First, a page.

József Hild was born in Pest in 1789 as a descendant of an old family of architects. After graduating from the Piarist grammar school, he continued his family tradition and studied architecture at the Vienna Academy of Arts. He gained his earliest practical experience in the office of his father, János Hild, but also worked in the Vienna office of Charles Moreau, a Frenchman. After his father's death in 1811, he took over the management of the business and worked for a short time with Mihály Pollack, but due to the requirements of the guild system, he still had to study abroad, which he did in Italy.

Portrait of József Hild (source: Vasárnapi Ujság, 21 April 1861)

By the beginning of the 1820s, he had lived in Pest for a long time and was married: in 1822 he married Karolina Ritter. He also received design assignments, mainly from wealthy citizens asking for the construction of their palace in Pest. One of the most beautiful examples of these is the Gross House on József nádor Square, which also shows that Hild worked in a classicist style to suit the tastes of the time: the horizontal façade is closed at the top by a strong cornice and in the middle by a tympanum. Its decoration is restrained, the whole picture exudes serenity. These can also be observed at the Károlyi – Trattner House in Petőfi Sándor Street or at the Derra and Marczibányi Houses in Október 6. Street.

The Gross House on József nádor Square (photo: pestbuda.hu)

He designed most of his residential houses in Lipótváros, the construction of which was decided at the beginning of the 19th century and its street network was shaped like a chessboard. Hild's classicist works fit nicely into this regular order, a painfully few of which have survived, one example being the former Tänzer House at 3 Akadémia Street. It is roughly the same as the Gross house, and the two-storey but seven-axis façade section of the façade is divided by more plastic, so-called three-quarter columns, in front of which a balcony runs.

The former Tänzer House on Akadémia Street (photo: wikipedia.org)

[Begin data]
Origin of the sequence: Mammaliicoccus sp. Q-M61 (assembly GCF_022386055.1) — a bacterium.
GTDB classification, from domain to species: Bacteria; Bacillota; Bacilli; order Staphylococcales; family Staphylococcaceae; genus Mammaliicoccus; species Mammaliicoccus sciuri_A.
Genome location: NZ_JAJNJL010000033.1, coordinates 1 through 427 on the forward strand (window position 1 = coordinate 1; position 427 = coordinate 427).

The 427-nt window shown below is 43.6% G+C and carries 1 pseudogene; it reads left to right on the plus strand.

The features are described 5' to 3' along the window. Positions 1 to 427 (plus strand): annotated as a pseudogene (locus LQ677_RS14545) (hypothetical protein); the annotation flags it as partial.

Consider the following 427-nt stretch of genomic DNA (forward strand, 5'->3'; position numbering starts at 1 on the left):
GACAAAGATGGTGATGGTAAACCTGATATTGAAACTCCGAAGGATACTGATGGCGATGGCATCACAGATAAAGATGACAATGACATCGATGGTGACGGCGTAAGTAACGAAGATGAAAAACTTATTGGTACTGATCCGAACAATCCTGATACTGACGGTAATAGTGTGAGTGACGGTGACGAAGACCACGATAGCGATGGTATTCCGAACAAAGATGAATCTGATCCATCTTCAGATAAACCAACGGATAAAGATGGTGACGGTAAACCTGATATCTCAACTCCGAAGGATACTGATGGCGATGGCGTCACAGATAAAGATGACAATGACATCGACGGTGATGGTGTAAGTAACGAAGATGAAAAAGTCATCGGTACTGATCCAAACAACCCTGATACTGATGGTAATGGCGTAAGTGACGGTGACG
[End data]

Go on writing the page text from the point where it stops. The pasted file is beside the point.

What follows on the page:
He also designed all the buildings of the former Kirakodó Square (now Széchenyi István Square) in the southern part of Lipótváros. The name referred to the lively commercial life that took place here [Kirakodó means Unloading], and the Pest Civil Trade Board raised its headquarters here between 1827 and 1830. The building, which later became known as the Llyod Palace, also housed the country's first stock exchange. It has survived World War II, but was demolished anyway in 1948.

The first building on the square, on the other hand, was the Diana Bath, handed over in 1823 and operated by Ignác Pfeffer. Referring to this, the street leading to the square was named Fürdő Street [Fürdő means Bath in Hungarian]- today it is named after Attila József. Next to it stood the Libasinszky-Coburg Palace, which was bought together with the bath at the beginning of the 20th century by the Hungarian Commercial Bank of Pest and they were demolished to build a new headquarters. The largest building in the square was the Nákó House, which was established in 1827–28 and is now replaced by the Gresham Palace. The line was closed by the Ullmann and Wieser houses, which were later merged as the Europa Hotel.

The Nákó House around 1870 (source: hungaricana.hu)

By the way, József Hild's office took off really after the great flood of 1838. The Danube stepped out of the riverbed and wreaked havoc in the city between 13 and 18 March, a total of 2,281 houses collapsed on the Pest side alone. Thanks to this elemental blow, 900 building permits - an almost inconceivable amount today - were issued to Hild. Of course, it did not only include residential buildings, but he also designed or remodelled a number of public buildings. The main façade of the Calvin Square Reformed Church, designed by his uncle, Vince Hild, was also redesigned by Hild to its present-day shape after the flood. In 1856, he built a new main façade to the Lutheran church in Deák Square, designed by Mihály Pollack.

The Lutheran Church in Deák Square (source: Fortepan / Budapest Archives. Reference No.: HU.BFL.XV.19.d.1.04.017)

Hild was entrusted with the design of a third floor and a style-appropriate tower for the Pest town hall, which was completed in 1863. Unfortunately, it was demolished in 1900 due to the construction of the Elizabeth Bridge. One of the prides of Budapest, St. Stephen's Basilica, also praises Hild's talent in part: in 1851, construction began according to his plans, although after his death Miklós Ybl reshaped it according to his own ideas. Among his church buildings, the Hermina Chapel in the city park is worth mentioning, which was unusually designed not in a classicist but a romantic style and was built in 1854.

The Old Town Hall of Pest (source: Fortepan / Budapest Archives). Reference No.: HU.BFL.XV.19.d.1.05.081)

Although he worked mainly in Pest, he also has some buildings in Buda: the Fácános fogadó [Pheasant Inn], built in 1856, is the largest, but he planned more of the smaller villas. Among them is his own holiday home on Budakeszi Road, built in 1844. It was his only property of his own, for despite the flood of orders, Hild had not acquired a fortune. At the end of his life, because of his son’s debts, they even had to sell this classicist villa. He died poor on 6 March 1867, but his oeuvre was the richest in the 19th century Hungary.

Cover photo: All the buildings of the  Kirakodó Square (today Széchenyi István Square) were designed by József Hild